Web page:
Ryan and Adelson: Rep. Paul Ryan held an event in Las Vegas last night with GOP-backing casino mogul Sheldon Adelson, but the press was barred from covering it “in apparent violation of the Romney-Ryan campaign’s oft-strained agreement with the reporters who cover the campaign.” The Romney campaign justified barring reporters from the event by calling it a “finance event” and not a fundraiser, but failed to explain the difference.
Adelson’s Chinese business practices have been under increasing scrutiny lately. Noting that other candidates have returned money from less suspicious donors, the New Republic’s Marc Tracy wrote yesterday that Adelson has given so much money to GOP causes that “the Republican establishment has put itself in a position where almost nothing could make it return the money.”
The event was met by hundreds of protesters.
Ryan makes it rain: Ryan “has become one of the top fundraisers in Congress in recent years, drawing on a growing national profile to amass more than $8 million for this year’s election through his campaign and political committee,” the Washington Post reports. His $5 million war chest gives him more more cash on hand than any other House member. Much of his money comes from the financial services industry, and especially accounting firms, which are interested in legislation coming out of both committees he sits on. Robust fundraising can equate to power on Capitol Hill, as flush lawmakers can spread the wealth around to fellow members of Congress to curry favor.
Democratic registration falls: A new report shows that Democratic voter registration is down by more than 800,000 since 2008 in the eight key battleground states, compared to only a 79,000 drop among Republicans. The report, conducted by Third Way, the centrist Democratic think tank, suggests independents will be critical to victory this fall, as independent registration has soared while partisan signups have fallen off. Of course, 2008 was a high-water mark for Democratic registration so they started with an advantage.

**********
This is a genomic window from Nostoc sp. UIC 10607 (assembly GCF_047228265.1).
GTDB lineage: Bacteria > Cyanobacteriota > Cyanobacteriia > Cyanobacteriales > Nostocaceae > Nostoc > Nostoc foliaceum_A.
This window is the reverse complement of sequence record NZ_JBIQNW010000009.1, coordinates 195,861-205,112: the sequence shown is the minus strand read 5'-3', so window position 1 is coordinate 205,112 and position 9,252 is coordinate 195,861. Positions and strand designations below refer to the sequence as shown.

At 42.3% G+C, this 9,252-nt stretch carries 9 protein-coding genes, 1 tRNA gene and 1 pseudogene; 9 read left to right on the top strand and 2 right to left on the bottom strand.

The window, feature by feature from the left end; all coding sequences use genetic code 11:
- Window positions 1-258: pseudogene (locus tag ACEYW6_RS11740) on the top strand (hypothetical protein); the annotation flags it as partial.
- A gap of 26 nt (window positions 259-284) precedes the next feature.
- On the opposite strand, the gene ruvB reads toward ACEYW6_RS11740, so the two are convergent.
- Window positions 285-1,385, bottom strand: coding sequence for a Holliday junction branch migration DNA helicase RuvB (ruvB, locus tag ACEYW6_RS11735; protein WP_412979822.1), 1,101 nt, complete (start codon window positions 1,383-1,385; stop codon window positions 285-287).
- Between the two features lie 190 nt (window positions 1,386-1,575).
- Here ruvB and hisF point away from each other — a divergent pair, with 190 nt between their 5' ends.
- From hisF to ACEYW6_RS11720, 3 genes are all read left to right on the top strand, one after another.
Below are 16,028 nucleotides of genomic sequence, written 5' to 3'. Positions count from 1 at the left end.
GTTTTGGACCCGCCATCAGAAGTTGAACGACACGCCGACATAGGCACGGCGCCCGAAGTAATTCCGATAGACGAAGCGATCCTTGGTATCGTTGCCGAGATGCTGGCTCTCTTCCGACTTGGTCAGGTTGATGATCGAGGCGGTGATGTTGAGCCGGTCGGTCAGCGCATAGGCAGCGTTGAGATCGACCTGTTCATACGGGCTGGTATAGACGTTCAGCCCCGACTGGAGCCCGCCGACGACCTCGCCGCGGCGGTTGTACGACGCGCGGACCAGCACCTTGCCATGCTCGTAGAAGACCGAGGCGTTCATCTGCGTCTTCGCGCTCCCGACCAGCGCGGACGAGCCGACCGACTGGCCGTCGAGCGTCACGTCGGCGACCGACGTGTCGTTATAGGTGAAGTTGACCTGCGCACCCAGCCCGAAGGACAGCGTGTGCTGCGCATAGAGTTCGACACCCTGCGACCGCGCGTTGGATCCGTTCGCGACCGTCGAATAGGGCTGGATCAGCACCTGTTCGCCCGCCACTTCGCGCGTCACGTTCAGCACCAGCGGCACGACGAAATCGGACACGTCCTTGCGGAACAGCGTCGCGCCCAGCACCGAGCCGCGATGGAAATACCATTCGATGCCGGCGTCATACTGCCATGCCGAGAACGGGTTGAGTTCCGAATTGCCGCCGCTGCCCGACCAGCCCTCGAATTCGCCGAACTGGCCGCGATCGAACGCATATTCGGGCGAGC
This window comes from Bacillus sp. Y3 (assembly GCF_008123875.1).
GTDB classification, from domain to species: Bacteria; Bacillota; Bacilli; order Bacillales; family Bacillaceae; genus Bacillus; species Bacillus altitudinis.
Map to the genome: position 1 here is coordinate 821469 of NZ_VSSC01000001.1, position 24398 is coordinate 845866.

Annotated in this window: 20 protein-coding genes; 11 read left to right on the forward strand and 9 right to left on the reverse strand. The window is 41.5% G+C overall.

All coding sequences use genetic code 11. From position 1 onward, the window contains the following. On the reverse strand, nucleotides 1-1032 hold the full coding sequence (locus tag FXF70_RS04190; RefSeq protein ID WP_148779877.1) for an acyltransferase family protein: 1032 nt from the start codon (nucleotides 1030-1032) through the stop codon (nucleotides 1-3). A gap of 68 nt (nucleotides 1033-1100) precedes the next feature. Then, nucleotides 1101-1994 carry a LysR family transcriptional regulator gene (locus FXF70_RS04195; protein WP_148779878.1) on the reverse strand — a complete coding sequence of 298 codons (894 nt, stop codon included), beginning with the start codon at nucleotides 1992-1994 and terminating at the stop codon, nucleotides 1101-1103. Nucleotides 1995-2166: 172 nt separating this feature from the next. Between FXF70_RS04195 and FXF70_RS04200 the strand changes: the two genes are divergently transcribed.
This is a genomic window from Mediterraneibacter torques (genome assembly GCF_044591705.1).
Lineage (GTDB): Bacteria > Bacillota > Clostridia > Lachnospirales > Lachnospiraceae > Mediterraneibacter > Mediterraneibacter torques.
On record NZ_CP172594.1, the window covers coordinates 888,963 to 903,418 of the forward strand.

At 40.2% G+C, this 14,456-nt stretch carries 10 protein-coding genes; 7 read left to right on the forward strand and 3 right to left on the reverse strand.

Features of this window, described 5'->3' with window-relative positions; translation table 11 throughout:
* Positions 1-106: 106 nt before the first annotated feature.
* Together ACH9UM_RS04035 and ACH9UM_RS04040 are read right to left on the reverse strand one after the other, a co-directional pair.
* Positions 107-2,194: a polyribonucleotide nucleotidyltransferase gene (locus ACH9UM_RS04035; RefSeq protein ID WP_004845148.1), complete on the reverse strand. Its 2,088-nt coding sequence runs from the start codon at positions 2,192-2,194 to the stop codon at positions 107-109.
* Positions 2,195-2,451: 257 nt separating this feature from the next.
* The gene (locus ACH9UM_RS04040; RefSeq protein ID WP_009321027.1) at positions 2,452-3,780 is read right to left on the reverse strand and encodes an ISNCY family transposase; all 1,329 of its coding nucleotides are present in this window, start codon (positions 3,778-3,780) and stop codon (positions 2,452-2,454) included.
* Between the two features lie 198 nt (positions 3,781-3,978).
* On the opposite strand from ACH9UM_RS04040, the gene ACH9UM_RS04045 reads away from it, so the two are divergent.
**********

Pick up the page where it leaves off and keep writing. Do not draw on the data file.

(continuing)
Body slam: Wrestling magnate Linda McMahon won the Republican Senate nomination in Connecticut last night, beating former Republican Rep. Chris Shays. McMahon lost a previous Senate bid, but Republican voters decided to send her back and in a big way — she beat Shays 73 to 27 percent.
Shays, a well-respected 21-year moderate lawmaker, said in July of McMahon, “I have never run against an opponent that I have respected less — ever — and there are a lot of candidates I have run against.” “I do not believe that Linda McMahon has spent the time, the energy to determine what a senator really means,” he added.
Details on Texas shooter emerge: The man who started a shootout with police at Texas A&M this week praised other mass shooters and fantasized about buying a gun and practicing on the gun range. The shooter’s relatives told reporters that “he was a disturbed young man who had mental problems,” yet he was able to purchase a vintage assault rifle and plenty of ammo. People with mental illness are not supposed to be able to purchase guns, though it’s possible he was never diagnosed. Given that it was a vintage rifle, it’s also possible he purchased it at a gun show, where a loophole prevents full enforcement of gun laws.